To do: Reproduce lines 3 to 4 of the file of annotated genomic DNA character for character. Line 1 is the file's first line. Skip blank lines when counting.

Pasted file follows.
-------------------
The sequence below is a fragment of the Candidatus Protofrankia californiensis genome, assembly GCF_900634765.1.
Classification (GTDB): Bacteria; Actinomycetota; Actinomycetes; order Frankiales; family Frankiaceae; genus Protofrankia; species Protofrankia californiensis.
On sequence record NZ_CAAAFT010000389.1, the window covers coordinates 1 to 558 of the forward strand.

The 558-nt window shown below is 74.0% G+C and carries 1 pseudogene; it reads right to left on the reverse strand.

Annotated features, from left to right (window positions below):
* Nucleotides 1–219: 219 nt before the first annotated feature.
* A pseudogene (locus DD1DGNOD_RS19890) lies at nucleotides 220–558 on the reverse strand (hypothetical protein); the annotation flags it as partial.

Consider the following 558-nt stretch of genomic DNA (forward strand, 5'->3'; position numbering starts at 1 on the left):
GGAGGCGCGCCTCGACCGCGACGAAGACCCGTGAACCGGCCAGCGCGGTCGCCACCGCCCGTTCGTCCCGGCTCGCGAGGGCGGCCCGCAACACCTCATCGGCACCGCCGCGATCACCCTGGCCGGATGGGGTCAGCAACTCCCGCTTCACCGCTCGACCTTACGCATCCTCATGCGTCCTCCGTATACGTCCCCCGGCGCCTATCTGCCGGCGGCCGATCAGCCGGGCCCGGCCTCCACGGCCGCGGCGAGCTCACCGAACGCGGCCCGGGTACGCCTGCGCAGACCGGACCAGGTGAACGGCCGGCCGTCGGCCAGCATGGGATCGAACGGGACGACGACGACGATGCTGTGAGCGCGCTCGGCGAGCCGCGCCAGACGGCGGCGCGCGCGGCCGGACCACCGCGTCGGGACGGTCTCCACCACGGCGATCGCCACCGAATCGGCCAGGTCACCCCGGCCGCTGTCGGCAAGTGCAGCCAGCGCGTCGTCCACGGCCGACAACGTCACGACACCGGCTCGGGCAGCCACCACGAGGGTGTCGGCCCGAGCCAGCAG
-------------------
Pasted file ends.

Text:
On sequence record NZ_CAAAFT010000389.1, the window covers coordinates 1 to 558 of the forward strand.

The 558-nt window shown below is 74.0% G+C and carries 1 pseudogene; it reads right to left on the reverse strand.